They get right to work opening the hundreds of safety deposit boxes. They break into the safety deposit boxes by smashing them with a custom-made sledge hammer, taking all the cash and jewelry there. There was so much safety deposit boxes that they couldn't finish in one night. So they take as much loot as they can and then return back for the next nights.

Upon leaving, Dinsio drills a hole into the vault door's locking mechanism so that the bank attendant in charge of opening the vault couldn't open it.

When the men are done, they realize they have more than $8 million in cash, jewelry, and stocks and bonds.

A nationwide effort by the FBI found the crew. The Los Angeles FBI contacted all the FBI offices in the US to track down who was responsible. They shared all the details of the robbery and the Cleveland office came through and believed it was done by Amil Dinsio and his crew because of the mode of operation used in the heist. Dinsio and his crew had pulled off other burglaries using the same MO. The FBI then tracked all airplane rides during the time and noticed that Dinsio and his crew had been in the Los Angeles area during the time of the robbery. They then locate the men's condo where they had stayed prior to the robbery and search it thoroughly. In the dishwasher, they find the men's fingerprints all over dishes, which put the men at a condo within walking distance of the United Bank of California. The FBI trace calls from the condo at the time and link one to a friend of Dinsio and crew. He identifies the men when shown photographs and also reveals a staggering revelation. The men had left the getaway car in the friend's garage. Police obtain a search warrant and in the car found gray dust, just like the dust found at the bank. They also find the matching pair of the cotton glove found in the car trunk, such as one left at the bank scene. Police also find all of the tools used in the burglary. Further evidence links to Dinsio when police go to his house in Ohio and find rare coins, which belong to one of the bank's customers in Laguna Niguel.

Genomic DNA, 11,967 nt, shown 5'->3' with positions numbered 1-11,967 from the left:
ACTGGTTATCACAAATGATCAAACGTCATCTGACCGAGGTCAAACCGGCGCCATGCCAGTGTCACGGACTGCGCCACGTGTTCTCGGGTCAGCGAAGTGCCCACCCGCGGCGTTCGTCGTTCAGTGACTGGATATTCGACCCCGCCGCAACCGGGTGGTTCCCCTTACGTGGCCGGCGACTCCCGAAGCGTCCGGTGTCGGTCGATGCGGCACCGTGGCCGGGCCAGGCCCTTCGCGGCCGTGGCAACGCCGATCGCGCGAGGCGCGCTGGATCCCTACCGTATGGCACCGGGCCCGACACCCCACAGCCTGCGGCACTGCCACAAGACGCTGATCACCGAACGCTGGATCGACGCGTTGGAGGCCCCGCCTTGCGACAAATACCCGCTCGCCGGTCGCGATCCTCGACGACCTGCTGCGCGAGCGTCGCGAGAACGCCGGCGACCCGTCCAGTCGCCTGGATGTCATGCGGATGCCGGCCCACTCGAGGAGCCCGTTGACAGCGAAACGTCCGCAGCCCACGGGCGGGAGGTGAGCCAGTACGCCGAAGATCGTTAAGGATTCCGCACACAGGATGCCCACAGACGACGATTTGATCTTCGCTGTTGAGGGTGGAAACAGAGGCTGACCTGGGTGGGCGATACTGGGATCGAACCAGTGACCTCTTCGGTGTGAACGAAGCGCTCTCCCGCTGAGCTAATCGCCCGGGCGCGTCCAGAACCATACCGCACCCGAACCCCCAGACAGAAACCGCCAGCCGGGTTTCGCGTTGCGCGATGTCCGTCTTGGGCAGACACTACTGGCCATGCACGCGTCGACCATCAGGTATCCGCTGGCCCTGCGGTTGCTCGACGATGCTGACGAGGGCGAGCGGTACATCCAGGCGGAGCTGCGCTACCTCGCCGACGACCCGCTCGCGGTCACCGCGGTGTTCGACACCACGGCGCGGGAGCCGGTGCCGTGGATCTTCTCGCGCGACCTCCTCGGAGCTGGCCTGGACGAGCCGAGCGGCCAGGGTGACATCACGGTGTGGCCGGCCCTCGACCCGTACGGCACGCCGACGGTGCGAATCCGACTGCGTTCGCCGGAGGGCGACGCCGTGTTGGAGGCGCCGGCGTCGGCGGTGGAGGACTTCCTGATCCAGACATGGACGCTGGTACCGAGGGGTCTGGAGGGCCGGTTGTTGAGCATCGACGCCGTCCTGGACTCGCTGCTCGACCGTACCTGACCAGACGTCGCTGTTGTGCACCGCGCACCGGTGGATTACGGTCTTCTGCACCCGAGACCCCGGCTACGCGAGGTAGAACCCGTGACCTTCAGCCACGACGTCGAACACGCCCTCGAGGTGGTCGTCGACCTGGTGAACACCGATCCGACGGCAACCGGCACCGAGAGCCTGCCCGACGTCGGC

For his role in the crime, Dinsio is sentenced to 10 years in prison.